Sunday, April 28, 2013


Australia's colonization may have been an organized affair rather than an accident, a new analysis suggests. Some 50,000 years ago, aboriginal human settlers arrived on the continent, but how many people it took to found Australia's population is unknown. The new study, published in the journal Proceedings of the Royal Society B, suggests that about 1,000 to 3,000 individuals originally landed on Australia's shores.

"This is largely speculative, but I think this suggests something more than accidental colonization by a small group on a raft of vegetation or other unplanned voyage," study researcher Alan Williams, a doctoral candidate at The Australian National University, wrote in an email. "For me, this suggests a deliberate attempt at exploration (if not migration) more akin to those we see in the recent past from Hawaii and other Pacific islands."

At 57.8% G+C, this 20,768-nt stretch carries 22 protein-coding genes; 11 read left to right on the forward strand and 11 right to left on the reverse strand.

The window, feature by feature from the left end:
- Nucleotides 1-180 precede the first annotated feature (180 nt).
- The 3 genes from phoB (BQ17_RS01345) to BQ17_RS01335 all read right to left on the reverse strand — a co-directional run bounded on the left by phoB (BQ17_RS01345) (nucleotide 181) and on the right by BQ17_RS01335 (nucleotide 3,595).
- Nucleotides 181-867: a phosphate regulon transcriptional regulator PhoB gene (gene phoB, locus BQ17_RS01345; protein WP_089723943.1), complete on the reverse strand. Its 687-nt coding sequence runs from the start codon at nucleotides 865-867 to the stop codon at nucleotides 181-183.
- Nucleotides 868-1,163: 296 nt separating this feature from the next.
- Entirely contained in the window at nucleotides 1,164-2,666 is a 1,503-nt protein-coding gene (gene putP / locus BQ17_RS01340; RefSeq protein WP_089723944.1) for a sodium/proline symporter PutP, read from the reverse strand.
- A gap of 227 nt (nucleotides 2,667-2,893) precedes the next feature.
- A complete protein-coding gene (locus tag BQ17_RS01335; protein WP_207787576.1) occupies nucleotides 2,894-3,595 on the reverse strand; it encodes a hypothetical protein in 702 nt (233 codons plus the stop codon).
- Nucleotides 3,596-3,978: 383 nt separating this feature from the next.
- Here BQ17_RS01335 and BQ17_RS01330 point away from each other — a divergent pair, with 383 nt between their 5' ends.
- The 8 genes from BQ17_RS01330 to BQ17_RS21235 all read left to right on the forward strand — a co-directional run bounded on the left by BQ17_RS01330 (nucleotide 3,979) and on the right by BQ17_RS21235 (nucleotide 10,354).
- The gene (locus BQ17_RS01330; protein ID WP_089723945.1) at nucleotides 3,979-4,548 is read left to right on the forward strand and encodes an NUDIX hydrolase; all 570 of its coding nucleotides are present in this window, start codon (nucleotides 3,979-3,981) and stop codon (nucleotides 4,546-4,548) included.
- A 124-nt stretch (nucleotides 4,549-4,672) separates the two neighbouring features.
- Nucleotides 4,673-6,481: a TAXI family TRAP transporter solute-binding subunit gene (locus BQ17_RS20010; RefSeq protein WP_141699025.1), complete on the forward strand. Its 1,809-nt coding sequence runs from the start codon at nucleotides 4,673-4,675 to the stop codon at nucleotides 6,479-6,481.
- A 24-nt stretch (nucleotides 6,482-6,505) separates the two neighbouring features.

Blogger Peni R. Griffin said...

It would be difficult for me to convey how awesome I find this.

See, I've had this idea for years that Australia was founded by a cult following a charismatic leader with a vision that led them over the horizon in innovative boat technology; and then a storm wrecked half the fleet including the leader and his successor wasn't nearly as competent and there was conflict between the factions that wanted to give up and sail home and those who decided the boat technology was evil and should be forgotten...Why, yes, I do write fiction, not science or history but don't tell me real life is never that dramatic. 'Cause I read both and I know better!

7:36 AM  

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